Wednesday, March 30, 2011

Magnolia, A Case Study - Part 1

A few nights ago, I finished teaching a class on Faith, Media and Culture. One of the things I talked about is how we experience God at the movies. Can he use films to speak to us, especially mainstream movies that may contain content that some Christians could find troubling? I used Magnolia, a 1999 film, as my case study. Sure, I could have picked a movie that would have been less controversial, but Magnolia presents no easy answers. Most Christians found it difficult getting past the first 20 minutes, but if you stay with the movie long enough, you will realize that there is a profound truth that’s being presented about the human condition and the need for forgiveness.

In fact, the central theme of the movie is that there is no past wrongdoing that cannot be undone and forgiven. Magnolia did exactly what I wanted it to do. It started a discussion and a dialogue with the class, which is exactly what any good movie should do. We had a lively debate. Most of the people in the class could see the merits of why Magnolia could have such an impact on people searching for answers. Others were still doubtful about whether or not they could view such material.

One member of my class asked me if I was endorsing the idea of nonbelievers or Christians watching Magnolia and why I would recommend it. I made it clear that I think that this is between you and the Holy Spirit, and that it could be appropriate for believers as well as nonbelievers.

I think there are three reasons why I recommend Magnolia and other films that are similar. I was interested in this film because I had read many articles about how it had impacted both Christians and nonbelievers. It made me wonder, “Is God at work here?”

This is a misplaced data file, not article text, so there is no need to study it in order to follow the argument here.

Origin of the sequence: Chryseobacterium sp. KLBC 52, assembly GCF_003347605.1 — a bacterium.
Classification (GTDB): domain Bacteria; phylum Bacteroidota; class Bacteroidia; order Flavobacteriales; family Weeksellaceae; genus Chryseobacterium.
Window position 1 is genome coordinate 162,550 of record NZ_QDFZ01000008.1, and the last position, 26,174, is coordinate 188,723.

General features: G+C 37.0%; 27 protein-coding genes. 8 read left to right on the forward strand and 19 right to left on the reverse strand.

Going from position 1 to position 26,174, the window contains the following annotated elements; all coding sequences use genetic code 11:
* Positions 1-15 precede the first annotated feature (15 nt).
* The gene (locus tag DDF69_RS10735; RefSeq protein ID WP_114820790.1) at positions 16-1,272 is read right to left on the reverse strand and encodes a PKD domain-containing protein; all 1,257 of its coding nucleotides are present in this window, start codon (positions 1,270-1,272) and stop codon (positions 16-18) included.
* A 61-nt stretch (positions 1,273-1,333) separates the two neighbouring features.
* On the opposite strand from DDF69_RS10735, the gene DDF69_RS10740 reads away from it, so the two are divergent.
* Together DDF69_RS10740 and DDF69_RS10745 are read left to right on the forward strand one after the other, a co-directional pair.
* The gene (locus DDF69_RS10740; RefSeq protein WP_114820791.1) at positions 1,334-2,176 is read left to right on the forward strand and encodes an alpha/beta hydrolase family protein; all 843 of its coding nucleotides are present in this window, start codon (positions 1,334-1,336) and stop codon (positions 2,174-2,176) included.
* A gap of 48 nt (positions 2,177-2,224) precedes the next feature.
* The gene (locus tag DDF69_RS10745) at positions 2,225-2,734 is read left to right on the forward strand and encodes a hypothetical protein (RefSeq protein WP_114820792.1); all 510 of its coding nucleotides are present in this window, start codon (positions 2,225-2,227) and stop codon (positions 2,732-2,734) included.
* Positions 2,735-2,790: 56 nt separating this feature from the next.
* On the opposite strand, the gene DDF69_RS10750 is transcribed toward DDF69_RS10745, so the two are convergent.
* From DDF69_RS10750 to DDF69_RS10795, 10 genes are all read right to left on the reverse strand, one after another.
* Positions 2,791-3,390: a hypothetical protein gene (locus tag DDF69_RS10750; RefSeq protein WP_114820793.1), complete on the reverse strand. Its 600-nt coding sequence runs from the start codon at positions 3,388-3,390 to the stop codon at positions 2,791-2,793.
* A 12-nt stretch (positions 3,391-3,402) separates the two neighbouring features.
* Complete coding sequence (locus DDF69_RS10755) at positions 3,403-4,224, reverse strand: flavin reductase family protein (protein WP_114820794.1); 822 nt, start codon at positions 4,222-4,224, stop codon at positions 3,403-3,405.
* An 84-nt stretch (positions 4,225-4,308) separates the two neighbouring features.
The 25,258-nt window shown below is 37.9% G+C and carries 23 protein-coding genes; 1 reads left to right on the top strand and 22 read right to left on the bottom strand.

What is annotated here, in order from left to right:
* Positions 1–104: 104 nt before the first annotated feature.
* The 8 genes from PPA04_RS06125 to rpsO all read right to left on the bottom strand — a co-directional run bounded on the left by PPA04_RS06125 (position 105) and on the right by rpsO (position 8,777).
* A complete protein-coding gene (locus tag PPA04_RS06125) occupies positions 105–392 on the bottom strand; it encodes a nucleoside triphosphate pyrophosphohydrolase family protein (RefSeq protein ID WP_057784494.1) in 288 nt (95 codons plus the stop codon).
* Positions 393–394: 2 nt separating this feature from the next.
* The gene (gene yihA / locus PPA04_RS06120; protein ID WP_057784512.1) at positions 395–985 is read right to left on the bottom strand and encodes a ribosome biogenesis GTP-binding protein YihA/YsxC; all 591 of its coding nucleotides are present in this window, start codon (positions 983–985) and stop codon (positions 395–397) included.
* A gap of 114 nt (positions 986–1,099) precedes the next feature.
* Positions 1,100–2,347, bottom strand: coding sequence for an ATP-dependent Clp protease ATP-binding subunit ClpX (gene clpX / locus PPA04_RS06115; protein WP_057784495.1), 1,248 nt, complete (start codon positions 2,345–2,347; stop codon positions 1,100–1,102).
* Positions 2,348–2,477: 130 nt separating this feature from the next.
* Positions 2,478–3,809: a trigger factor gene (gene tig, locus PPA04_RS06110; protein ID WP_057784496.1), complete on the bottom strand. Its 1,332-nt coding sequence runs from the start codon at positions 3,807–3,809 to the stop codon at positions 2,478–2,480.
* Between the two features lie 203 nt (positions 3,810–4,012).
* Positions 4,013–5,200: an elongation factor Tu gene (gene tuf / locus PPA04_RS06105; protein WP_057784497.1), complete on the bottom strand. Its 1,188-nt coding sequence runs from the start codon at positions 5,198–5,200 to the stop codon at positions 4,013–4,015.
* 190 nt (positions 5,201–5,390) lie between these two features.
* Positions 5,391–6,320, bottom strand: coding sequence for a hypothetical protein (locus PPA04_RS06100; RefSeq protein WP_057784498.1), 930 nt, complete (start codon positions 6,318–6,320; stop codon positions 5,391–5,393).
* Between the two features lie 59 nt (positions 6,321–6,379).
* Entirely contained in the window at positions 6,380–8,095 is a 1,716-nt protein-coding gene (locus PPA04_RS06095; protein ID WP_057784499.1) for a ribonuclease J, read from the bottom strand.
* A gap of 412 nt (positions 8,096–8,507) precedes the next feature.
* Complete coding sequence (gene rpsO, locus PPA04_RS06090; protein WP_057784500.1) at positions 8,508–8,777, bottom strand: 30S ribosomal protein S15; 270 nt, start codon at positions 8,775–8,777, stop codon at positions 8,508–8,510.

When you read comments such as—it touched me greatly; this film heals; the film explores ways in which we hurt each other and the need for forgiveness—it’s obviously going to get our attention. Magnolia helps us to see a bigger picture. If God can be at work in a mainstream, Hollywood film, a place in which we do not think he could possibly be at work, then that means he could be at work in anything, anywhere. If we embrace this concept, that means God does not fit neatly into our perspective of how we think God operates. We serve a big God.

My second reason for seeing the movie is that I believe it can help us grow as believers. In this film, we see the fallen nature of the human condition in its full ugliness. I know it makes me more determined to fulfill the Great Commission and build the Kingdom of God. Films like Magnolia also remind us that we are all fallen sinners and only by the grace of God do we have any hope for a future. For Christians, it brings us back to a reality that sin is real.

And, finally, Magnolia helps us to relate to the lost. We can better understand their situation and what they’re facing. After watching Magnolia, it’s hard to remain judgmental or to condemn people for their actions. We want to offer them hope and forgiveness. The real beauty of Magnolia is that it offers us an opportunity to dialogue with people who are asking legitimate questions.

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